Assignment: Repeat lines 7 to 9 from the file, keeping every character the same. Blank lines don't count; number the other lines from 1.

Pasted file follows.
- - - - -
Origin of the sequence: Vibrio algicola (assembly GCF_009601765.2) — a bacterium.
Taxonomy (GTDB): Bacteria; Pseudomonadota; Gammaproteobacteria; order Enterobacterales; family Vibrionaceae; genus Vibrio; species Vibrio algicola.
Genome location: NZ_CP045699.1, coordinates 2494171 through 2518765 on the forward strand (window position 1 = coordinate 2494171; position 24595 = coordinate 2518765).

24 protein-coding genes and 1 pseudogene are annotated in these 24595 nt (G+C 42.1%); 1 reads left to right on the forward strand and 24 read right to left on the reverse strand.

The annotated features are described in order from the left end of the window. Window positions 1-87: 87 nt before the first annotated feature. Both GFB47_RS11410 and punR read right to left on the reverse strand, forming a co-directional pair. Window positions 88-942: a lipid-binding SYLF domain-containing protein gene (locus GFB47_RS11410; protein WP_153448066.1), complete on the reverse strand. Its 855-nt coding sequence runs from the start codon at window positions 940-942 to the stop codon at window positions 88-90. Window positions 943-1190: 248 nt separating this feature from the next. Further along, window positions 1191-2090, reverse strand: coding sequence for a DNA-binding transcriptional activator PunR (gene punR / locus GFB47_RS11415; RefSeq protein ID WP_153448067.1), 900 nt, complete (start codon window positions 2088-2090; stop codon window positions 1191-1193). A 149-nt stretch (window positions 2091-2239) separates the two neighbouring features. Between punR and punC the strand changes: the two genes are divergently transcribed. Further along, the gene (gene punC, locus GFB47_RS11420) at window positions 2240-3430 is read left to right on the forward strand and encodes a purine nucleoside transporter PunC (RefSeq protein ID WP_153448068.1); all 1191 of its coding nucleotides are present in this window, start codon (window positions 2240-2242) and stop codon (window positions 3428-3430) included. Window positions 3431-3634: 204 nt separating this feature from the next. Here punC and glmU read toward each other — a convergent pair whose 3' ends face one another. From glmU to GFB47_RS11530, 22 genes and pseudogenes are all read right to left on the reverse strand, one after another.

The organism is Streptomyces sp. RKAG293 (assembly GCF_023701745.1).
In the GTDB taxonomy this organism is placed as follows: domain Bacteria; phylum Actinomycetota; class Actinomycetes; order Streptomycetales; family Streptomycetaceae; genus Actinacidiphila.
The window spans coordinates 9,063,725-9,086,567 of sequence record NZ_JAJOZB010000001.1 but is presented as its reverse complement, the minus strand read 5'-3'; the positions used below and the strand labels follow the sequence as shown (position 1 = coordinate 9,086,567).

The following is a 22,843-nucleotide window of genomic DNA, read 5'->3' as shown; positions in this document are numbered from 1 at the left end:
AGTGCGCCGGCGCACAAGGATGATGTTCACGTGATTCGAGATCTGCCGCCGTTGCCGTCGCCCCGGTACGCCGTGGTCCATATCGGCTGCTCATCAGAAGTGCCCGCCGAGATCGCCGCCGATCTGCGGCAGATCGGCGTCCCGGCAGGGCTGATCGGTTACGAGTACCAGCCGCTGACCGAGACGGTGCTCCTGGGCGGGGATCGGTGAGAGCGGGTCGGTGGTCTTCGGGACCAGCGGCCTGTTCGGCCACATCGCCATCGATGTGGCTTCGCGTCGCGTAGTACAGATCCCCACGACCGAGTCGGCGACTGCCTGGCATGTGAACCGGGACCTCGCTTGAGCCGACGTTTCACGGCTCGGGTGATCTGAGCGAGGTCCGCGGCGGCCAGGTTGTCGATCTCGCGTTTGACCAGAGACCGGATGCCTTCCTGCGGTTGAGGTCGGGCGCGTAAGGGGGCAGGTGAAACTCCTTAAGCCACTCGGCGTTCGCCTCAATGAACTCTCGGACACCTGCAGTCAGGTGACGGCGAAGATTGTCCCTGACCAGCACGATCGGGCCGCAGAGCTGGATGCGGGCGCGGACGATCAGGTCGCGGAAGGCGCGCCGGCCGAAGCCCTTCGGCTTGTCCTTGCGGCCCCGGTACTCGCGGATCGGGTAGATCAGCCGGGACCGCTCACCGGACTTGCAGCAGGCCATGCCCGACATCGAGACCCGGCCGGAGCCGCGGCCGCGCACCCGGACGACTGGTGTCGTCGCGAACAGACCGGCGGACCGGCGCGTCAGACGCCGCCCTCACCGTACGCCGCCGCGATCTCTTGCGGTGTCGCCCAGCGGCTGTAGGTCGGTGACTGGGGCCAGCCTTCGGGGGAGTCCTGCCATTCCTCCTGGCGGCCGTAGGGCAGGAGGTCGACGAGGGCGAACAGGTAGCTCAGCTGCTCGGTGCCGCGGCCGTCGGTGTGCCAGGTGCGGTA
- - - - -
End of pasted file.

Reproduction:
In the GTDB taxonomy this organism is placed as follows: domain Bacteria; phylum Actinomycetota; class Actinomycetes; order Streptomycetales; family Streptomycetaceae; genus Actinacidiphila.
The window spans coordinates 9,063,725-9,086,567 of sequence record NZ_JAJOZB010000001.1 but is presented as its reverse complement, the minus strand read 5'-3'; the positions used below and the strand labels follow the sequence as shown (position 1 = coordinate 9,086,567).

The following is a 22,843-nucleotide window of genomic DNA, read 5'->3' as shown; positions in this document are numbered from 1 at the left end: